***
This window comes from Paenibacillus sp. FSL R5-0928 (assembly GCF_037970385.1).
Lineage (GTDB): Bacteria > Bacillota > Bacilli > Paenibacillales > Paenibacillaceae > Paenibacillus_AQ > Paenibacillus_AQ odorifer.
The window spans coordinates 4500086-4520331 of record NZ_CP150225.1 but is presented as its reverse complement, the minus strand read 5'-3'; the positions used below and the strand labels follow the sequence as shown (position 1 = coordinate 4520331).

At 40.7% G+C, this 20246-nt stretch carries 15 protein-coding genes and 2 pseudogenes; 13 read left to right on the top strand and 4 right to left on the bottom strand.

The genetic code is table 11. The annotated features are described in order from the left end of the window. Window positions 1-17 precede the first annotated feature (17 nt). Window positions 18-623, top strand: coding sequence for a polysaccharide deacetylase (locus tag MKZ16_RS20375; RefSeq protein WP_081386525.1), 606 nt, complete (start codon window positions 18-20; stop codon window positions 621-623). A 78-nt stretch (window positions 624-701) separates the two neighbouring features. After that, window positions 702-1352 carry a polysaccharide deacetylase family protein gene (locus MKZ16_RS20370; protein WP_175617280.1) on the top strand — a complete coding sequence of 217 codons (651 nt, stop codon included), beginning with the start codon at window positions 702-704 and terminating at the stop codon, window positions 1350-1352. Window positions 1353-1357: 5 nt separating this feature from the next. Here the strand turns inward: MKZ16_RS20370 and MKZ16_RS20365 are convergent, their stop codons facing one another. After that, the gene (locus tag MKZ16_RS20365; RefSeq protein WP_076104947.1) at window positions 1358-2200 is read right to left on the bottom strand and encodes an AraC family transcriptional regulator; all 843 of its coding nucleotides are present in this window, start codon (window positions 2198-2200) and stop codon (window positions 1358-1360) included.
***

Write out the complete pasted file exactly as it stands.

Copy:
This window comes from Paenibacillus sp. FSL R5-0928 (assembly GCF_037970385.1).
Lineage (GTDB): Bacteria > Bacillota > Bacilli > Paenibacillales > Paenibacillaceae > Paenibacillus_AQ > Paenibacillus_AQ odorifer.
The window spans coordinates 4500086-4520331 of record NZ_CP150225.1 but is presented as its reverse complement, the minus strand read 5'-3'; the positions used below and the strand labels follow the sequence as shown (position 1 = coordinate 4520331).

At 40.7% G+C, this 20246-nt stretch carries 15 protein-coding genes and 2 pseudogenes; 13 read left to right on the top strand and 4 right to left on the bottom strand.

The genetic code is table 11. The annotated features are described in order from the left end of the window. Window positions 1-17 precede the first annotated feature (17 nt). Window positions 18-623, top strand: coding sequence for a polysaccharide deacetylase (locus tag MKZ16_RS20375; RefSeq protein WP_081386525.1), 606 nt, complete (start codon window positions 18-20; stop codon window positions 621-623). A 78-nt stretch (window positions 624-701) separates the two neighbouring features. After that, window positions 702-1352 carry a polysaccharide deacetylase family protein gene (locus MKZ16_RS20370; protein WP_175617280.1) on the top strand — a complete coding sequence of 217 codons (651 nt, stop codon included), beginning with the start codon at window positions 702-704 and terminating at the stop codon, window positions 1350-1352. Window positions 1353-1357: 5 nt separating this feature from the next. Here the strand turns inward: MKZ16_RS20370 and MKZ16_RS20365 are convergent, their stop codons facing one another. After that, the gene (locus tag MKZ16_RS20365; RefSeq protein WP_076104947.1) at window positions 1358-2200 is read right to left on the bottom strand and encodes an AraC family transcriptional regulator; all 843 of its coding nucleotides are present in this window, start codon (window positions 2198-2200) and stop codon (window positions 1358-1360) included.